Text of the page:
I agree - it would be an utterly pointless exercise unless it was included in the reporting requirements; then, from HMRC's point of view, it would flag any claims of workers being outside SDC which would give them a target for the first test cases. I can't see any benefit to anyone else in doing it.

LisaContractorUmbrella
13th October 2015, 10:31
Twice for emphasis. :D

oops missed that :emb

Zero Liability
13th October 2015, 10:32
I agree - it would be an utterly pointless exercise unless it was included in the reporting requirements; then, from HMRC's point of view, it would flag any claims of workers being outside SDC which would give them a target for the first test cases. I can't see any benefit to anyone else in doing it.

Yup, which goes against the grain of the rest of their reply. It's the only part that really stuck out as bizarre.



oops missed that :emb

To be fair, I abuse the edit button.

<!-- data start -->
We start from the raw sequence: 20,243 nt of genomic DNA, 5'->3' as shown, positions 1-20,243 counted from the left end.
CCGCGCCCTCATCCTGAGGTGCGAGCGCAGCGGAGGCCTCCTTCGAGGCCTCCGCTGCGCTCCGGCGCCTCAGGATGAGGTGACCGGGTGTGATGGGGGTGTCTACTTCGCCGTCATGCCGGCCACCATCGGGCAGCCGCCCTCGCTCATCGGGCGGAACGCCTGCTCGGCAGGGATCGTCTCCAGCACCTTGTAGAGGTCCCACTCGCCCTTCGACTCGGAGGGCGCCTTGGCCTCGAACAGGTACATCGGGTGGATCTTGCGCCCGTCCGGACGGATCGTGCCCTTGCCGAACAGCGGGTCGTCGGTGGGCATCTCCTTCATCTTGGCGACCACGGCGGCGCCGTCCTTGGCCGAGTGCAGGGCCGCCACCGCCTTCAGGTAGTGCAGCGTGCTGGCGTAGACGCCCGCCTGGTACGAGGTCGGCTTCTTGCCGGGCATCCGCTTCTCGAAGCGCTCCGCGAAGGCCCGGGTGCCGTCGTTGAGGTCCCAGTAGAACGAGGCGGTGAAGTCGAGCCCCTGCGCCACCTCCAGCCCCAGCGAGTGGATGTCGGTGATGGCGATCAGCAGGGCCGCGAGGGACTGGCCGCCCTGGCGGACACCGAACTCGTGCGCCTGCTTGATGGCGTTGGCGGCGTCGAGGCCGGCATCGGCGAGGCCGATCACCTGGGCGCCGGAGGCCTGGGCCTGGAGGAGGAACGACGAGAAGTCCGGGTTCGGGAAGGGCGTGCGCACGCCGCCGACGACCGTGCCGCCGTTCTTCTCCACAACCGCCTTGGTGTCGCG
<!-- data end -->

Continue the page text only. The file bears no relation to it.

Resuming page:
jamesbrown
13th October 2015, 10:39
Point 20:

Having made the agencies responsible for the operation of PAYE, and having done so on the
basis that their business is the sourcing of labour, it is inappropriate to make the engager
responsible; it is anomalous – and excessively complicated – to pass this liability by transfer of
debt on to the engager. It more naturally sits with the agency, and we suggest that it sits there
rather than with the engager except in cases where there is no agency. That would be
complicated but less anomalous and more readily comprehensible.

OK, thanks, that must be in the T&S response. This is not suggested in the IR35 response (http://www.icaew.com/~/media/corporate/files/technical/tax/tax%20faculty/taxreps/2015/taxrep%2051-15%20ir35%20intermediaries.ashx), AFAIK.

Danglekt
13th October 2015, 14:44
i think their IR35 response is very good indeed.